Call Me

Blondie

“Blondie’s Back” Live Concert at The Town Hall 1999, New York City

In the 1970s Blondie had a string of hits and although the publicity made them look like a manufactured pop product, they were in fact a ‘proper’ rock band as you can see here.

This song was a big hit in the 1980s, having been written as the main theme for the film ‘American Gigolo’ in which Richard Gere plays a male prostitute who is framed for murder. ‘Call me’ is being sung from the point of view of his character, clearly an advertisement and invitation to make use of his personal services. I’d like to re-purpose the refrain of the song as a message from God to us all:

Call me on the line
Call me, call me anytime
Call me, oh my love
When you’re ready we can share the wine

These corona virus days are troubled times and this is an invitation to pray. Pray for those suffering the disease and its after-effects, pray for grieving families and friends, pray for stressed and lonely people, poor and frightened people. Pray for God to guide our leaders, pray for the medical staff and all the key workers. Pray that some good will come from this for our society, our economy and our environment. And if you’re reading this in the future when this particular crisis is over, I’m sure there will be something else to pray about – just read the news.

God cares for you, so turn all your worries over to him.

I Peter 5.7

Brighton Rock

Queen

Oh, Rock of Ages do not crumble, love is breathing still

Got to love the fairground noises! It’s karaoke time here at Hotlips House – time to strut your stuff in the kitchen while using the mop as the mike stand. In early live performances Freddy Mercury wore stage clothes made from Zandra Rhodes bedsheets (allegedly) – so you can do that too if you want the full experience.

As far as I can tell, this song has no connection with the Graham Greene novel of the same name, except they both portray a blighted romance and the funfair noises at the start hint at the Brighton Pier arcades, scene of some of the action in the book. It’s interesting to note that when the song came out in 1974, Greene was only 70 years old (he lived until 1991). I wonder if he heard it and made the connection? But I digress.

This song is a gorgeous vignette of a story – boy meets girls, love ensues, there is guilt, they part, she pines, there is betrayal. It’s a masterpiece of compressed narrative, almost like Shakespeare. In fact there is some playful use of theatrical language – “Jenny will you stay, tarry with me pray, Nothing e’er need come between us, tell me love what do you say?” And the lines “It’s so good to know there’s still a little magic in the air. I’ll weave my spell” reminds me of A Midsummer Night’s Dream, where a magic juice is administered in the moonlight.

Although the song is short, its structure is operatic. The ‘narrator’ tells the story in the first two couplets, followed by a duet between the male and female characters, Jimmy and Jenny, with Freddy singing both parts using high and low register voicing. Then the ‘chorus ensemble’ rejoin with an emotional response. The long instrumental section lets us settle into our feelings, when a final dramatic reveal brings a shocking climax.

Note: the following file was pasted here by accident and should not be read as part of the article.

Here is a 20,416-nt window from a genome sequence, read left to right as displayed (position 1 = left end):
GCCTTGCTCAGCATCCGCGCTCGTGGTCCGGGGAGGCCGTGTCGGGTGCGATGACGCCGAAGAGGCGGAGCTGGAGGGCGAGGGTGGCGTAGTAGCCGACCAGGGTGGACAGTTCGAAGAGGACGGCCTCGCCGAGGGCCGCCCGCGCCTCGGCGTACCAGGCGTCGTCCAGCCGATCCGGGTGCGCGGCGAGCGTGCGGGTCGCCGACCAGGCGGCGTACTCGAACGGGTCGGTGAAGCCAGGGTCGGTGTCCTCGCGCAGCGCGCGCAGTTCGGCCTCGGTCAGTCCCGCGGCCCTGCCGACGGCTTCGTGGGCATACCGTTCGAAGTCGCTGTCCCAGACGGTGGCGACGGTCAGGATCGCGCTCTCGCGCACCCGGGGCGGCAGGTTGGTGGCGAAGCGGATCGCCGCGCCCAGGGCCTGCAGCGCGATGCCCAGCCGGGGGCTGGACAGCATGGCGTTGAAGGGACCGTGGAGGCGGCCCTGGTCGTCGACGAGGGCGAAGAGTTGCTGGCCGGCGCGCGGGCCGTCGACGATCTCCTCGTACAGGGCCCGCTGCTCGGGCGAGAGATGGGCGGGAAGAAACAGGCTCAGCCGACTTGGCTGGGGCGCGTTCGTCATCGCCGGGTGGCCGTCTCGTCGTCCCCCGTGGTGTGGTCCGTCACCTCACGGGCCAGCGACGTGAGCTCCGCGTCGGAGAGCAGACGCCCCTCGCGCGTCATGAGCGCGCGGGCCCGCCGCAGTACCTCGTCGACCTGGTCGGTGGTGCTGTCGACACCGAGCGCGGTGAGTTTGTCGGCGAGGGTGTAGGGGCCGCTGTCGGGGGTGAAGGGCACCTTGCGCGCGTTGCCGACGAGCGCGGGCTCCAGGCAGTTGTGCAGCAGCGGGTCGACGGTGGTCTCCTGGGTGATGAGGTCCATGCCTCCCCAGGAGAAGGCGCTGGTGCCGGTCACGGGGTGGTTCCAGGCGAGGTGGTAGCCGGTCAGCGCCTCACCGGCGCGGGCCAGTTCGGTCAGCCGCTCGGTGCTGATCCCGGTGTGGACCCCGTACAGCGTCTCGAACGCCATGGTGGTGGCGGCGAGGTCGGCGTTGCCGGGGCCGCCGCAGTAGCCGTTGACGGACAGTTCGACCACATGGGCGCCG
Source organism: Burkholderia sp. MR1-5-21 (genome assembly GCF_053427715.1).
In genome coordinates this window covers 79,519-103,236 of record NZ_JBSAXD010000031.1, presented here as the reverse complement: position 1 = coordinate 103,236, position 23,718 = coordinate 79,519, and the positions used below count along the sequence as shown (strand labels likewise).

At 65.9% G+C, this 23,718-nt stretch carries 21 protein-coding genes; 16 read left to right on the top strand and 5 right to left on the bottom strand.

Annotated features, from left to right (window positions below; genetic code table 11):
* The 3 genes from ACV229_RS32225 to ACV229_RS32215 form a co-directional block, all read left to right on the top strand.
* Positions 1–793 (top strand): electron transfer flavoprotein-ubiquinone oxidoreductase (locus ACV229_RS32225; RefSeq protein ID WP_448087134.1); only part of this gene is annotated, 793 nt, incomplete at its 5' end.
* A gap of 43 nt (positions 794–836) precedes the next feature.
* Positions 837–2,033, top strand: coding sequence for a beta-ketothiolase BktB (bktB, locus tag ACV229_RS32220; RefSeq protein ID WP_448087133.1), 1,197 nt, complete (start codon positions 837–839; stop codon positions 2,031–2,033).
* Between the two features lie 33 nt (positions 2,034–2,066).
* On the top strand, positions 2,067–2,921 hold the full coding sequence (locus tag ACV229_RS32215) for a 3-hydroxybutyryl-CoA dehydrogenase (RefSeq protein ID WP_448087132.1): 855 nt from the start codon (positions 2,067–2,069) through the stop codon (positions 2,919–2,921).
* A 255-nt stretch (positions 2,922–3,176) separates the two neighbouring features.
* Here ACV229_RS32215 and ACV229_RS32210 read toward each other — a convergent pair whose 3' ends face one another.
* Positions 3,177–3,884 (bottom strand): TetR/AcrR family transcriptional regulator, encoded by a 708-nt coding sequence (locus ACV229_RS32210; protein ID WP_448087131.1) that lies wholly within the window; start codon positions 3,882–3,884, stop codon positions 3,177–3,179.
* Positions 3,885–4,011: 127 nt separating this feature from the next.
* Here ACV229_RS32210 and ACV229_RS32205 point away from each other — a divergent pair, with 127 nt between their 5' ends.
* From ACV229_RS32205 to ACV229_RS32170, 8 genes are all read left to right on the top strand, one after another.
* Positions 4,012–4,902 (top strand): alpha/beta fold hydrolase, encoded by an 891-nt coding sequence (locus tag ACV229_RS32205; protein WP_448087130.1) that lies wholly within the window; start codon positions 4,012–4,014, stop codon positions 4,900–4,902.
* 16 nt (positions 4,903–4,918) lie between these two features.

For me, the other stand-out musical feature is more subtle, in the melody. The line “Oh, Rock of Ages do not crumble, love is breathing still” seems to have some deep emotional effect on me. It’s like a gospel choir, bringing both a plea and a reassurance.

‘Rock of Ages’ is a a pun on Brighton Rock (the confectionery) but it comes from a phrase used in a famous Christian hymn to refer poetically to God, by describing the divine properties of eternal stability and permanence. In these uncertain lockdown days, this is a prayer I can offer up. Let’s sing it together. Now, where’s the mop?

Oh, Rock of Ages do not crumble, love is breathing still

Rock of Ages hymn – Wikipedia
A Midsummer Night’s Dream – play by William Shakespeare – Wikipedia
Brighton Rock – novel by Graham Greene – Wikipedia
Brighton Rock – Queen live at ‘A Night At The Odeon’ 1975 (10:54)
Brighton Rock – Queen live at Earls Court 1977 (13:32)

Born To Be Wild

Steppenwolf

A bad trip?

We’re all feeling a bit cooped-up at the moment, with the Covid-19 lockdown in place, so time to get out on the open road with this riff rock classic, credited with the introduction of the term ‘heavy metal’.

I’m focusing on the song, really, but the context in the video is the 1969 film ‘Easy Rider’. In it, the characters are escaping with the proceeds of a drug smuggling enterprise. Just a bit of a spoiler – it doesn’t end well. So despite its countercultural portrayal of sex, drugs and er… some other drugs, the film is a kind of morality tale.

The song wasn’t written for the film however and I’m interested in the way it speaks to me about life and how to live it. The 60s were a time when people were trying to find new ways of living and ‘head out on the highway’ is obviously a metaphor for that. I’m involved with Christian friends who are trying to pioneer new ways of following Jesus and so the message of the song is relevant to that calling.

Get your motor runnin’

Head out on the highway

Lookin’ for adventure

And whatever comes our way

Yeah Darlin’ go make it happen

Take the world in a love embrace

AZ Lyrics

Among many religions, there is tradition of journey as a picture of life and that is the meaning behind the act of pilgrimage – deliberately going somewhere with other people for a spiritual purpose. The destination is not really the point of it, so much as the travelling together and the adventures on the way.

“I like smoke and lightning, heavy metal thunder”. If that’s for you, I hope you enjoy this Bible reading about the prophet Elijah.

Here’s your homework!
https://en.wikipedia.org/wiki/Born_to_Be_Wild
https://en.wikipedia.org/wiki/Easy_Rider